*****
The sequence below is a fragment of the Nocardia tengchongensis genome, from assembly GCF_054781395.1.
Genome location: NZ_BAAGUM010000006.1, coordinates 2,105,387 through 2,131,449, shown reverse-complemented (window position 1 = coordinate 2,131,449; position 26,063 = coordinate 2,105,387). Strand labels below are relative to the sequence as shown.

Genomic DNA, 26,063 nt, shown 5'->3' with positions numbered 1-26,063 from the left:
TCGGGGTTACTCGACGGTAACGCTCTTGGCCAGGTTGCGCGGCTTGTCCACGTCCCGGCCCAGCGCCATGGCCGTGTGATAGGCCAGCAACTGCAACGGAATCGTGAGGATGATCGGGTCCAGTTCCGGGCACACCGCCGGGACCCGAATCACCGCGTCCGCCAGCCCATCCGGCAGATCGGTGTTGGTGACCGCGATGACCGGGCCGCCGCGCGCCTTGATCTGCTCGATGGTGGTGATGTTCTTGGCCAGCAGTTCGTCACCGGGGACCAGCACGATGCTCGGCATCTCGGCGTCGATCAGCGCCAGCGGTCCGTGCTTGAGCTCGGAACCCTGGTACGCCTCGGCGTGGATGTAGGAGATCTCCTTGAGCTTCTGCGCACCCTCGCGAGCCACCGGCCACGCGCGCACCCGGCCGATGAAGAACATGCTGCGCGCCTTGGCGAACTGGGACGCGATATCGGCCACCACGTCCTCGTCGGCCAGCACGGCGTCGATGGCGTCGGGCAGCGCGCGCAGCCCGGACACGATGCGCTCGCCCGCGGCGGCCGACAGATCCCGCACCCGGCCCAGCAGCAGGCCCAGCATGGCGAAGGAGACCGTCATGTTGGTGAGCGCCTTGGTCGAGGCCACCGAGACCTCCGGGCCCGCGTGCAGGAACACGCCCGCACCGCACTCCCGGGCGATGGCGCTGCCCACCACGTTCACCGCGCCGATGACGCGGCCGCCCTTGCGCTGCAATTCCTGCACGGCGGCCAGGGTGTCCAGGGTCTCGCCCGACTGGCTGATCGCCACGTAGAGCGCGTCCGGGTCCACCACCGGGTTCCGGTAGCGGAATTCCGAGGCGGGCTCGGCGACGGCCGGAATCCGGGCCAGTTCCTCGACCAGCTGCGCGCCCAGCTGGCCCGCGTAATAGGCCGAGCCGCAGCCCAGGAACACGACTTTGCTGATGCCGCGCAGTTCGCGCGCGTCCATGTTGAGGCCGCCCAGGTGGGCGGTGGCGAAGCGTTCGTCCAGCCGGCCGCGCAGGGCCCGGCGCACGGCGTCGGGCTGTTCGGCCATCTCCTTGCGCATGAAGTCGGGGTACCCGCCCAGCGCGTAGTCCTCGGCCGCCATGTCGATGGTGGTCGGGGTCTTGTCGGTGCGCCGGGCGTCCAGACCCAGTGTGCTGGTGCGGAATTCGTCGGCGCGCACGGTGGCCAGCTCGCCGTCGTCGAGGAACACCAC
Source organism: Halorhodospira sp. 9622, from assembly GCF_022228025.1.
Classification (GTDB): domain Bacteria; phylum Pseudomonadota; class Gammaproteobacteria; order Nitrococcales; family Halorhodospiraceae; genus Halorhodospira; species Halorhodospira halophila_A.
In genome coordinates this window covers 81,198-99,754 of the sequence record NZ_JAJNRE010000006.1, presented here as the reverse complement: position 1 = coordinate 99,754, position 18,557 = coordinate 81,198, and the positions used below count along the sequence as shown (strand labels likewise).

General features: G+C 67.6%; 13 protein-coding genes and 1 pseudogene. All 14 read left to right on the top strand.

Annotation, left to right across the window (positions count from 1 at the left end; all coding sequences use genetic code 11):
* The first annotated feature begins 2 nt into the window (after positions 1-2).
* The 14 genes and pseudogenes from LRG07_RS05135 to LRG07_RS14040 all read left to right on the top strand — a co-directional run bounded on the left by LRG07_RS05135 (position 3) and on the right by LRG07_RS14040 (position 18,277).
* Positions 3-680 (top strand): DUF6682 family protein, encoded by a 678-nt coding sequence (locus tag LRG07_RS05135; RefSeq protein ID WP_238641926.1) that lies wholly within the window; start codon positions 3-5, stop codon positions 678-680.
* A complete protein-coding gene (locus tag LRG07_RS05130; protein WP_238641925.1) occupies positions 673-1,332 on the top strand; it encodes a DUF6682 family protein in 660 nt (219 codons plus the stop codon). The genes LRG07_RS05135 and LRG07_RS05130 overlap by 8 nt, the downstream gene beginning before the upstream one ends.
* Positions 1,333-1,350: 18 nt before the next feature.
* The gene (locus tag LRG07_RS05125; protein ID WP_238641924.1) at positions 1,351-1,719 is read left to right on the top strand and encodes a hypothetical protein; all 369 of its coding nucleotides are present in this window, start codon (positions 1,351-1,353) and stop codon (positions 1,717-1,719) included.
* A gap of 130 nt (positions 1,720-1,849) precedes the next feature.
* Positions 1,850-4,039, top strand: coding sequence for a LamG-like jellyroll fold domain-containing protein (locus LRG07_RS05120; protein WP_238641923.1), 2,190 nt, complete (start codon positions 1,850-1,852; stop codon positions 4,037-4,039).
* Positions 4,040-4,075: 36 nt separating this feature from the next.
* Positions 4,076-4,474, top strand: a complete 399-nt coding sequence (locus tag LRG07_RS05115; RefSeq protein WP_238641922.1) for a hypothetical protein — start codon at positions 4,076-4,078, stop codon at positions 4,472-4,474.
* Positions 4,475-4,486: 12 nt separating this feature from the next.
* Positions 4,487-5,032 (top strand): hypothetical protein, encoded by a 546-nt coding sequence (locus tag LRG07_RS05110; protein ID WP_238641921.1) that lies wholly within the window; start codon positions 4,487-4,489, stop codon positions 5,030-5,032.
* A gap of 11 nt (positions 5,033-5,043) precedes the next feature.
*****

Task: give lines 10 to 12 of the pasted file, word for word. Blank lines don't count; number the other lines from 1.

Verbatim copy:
* The first annotated feature begins 2 nt into the window (after positions 1-2).
* The 14 genes and pseudogenes from LRG07_RS05135 to LRG07_RS14040 all read left to right on the top strand — a co-directional run bounded on the left by LRG07_RS05135 (position 3) and on the right by LRG07_RS14040 (position 18,277).
* Positions 3-680 (top strand): DUF6682 family protein, encoded by a 678-nt coding sequence (locus tag LRG07_RS05135; RefSeq protein ID WP_238641926.1) that lies wholly within the window; start codon positions 3-5, stop codon positions 678-680.